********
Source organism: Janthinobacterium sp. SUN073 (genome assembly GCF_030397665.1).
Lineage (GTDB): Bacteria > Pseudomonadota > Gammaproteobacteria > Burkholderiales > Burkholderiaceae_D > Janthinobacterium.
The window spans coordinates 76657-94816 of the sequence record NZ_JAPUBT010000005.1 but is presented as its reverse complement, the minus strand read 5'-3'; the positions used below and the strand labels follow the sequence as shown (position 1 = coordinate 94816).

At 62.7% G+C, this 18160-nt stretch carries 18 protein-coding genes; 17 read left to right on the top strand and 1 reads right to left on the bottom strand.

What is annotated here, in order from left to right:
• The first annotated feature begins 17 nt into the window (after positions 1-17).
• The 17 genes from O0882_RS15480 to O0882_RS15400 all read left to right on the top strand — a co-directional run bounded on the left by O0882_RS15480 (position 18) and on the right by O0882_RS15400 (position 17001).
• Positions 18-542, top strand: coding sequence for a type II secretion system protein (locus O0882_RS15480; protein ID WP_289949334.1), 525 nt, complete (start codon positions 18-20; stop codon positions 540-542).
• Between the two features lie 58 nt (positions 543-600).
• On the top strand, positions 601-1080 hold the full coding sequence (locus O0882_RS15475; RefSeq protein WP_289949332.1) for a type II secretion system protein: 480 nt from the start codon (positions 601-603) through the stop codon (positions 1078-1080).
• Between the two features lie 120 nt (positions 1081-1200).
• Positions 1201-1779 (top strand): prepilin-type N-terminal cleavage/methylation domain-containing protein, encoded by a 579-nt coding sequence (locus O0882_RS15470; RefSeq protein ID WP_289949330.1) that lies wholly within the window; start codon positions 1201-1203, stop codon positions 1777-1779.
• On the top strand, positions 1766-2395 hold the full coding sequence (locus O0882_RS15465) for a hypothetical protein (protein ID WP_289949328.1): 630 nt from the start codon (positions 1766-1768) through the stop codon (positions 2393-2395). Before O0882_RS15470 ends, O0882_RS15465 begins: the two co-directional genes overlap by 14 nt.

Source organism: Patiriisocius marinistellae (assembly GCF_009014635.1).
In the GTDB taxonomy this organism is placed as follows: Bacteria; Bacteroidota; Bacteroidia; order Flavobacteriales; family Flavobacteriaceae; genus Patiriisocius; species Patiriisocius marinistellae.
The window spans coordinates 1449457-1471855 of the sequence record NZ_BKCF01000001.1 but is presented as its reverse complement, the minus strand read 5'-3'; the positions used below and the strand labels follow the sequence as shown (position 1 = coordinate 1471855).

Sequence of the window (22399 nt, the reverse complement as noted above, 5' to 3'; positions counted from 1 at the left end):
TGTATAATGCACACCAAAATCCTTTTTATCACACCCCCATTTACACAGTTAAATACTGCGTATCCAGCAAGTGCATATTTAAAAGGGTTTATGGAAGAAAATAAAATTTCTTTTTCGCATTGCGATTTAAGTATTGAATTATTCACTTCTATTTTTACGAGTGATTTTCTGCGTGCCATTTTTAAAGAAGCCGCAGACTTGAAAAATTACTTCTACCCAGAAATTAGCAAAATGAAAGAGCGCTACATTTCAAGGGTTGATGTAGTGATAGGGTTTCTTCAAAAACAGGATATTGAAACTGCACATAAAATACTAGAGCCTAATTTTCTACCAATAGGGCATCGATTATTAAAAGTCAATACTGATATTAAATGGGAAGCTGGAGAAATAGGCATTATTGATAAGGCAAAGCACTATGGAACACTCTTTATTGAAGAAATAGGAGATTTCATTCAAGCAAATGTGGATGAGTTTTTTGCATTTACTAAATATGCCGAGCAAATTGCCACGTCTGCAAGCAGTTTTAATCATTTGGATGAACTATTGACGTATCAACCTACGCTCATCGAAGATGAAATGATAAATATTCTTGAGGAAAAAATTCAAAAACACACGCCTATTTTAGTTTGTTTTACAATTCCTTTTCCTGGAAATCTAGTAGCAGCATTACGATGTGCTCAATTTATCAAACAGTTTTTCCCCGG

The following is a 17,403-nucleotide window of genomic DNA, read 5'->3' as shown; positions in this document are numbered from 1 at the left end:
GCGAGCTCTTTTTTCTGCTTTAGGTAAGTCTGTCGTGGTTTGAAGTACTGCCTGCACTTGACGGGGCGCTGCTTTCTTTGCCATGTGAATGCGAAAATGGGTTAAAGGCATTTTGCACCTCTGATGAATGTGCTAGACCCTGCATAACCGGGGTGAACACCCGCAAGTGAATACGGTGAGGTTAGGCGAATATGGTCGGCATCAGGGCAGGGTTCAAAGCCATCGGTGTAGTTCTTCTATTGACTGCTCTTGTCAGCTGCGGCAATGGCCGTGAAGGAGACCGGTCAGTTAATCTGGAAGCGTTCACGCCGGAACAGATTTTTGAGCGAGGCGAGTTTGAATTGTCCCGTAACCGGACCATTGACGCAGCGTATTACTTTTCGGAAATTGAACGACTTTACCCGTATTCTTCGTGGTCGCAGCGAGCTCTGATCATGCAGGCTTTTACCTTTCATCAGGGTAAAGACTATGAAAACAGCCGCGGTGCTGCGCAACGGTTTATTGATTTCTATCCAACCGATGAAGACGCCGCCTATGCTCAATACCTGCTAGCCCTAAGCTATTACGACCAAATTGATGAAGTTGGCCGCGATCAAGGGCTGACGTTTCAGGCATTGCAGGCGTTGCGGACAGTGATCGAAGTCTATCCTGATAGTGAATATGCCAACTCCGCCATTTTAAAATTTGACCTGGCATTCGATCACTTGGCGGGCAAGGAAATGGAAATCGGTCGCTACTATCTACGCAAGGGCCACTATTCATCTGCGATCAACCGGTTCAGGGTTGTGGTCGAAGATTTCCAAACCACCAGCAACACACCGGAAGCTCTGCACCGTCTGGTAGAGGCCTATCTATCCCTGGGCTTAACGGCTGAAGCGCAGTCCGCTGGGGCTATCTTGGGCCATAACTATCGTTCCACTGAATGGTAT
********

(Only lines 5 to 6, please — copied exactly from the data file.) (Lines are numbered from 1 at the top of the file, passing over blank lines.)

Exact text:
What is annotated here, in order from left to right:
• The first annotated feature begins 17 nt into the window (after positions 1-17).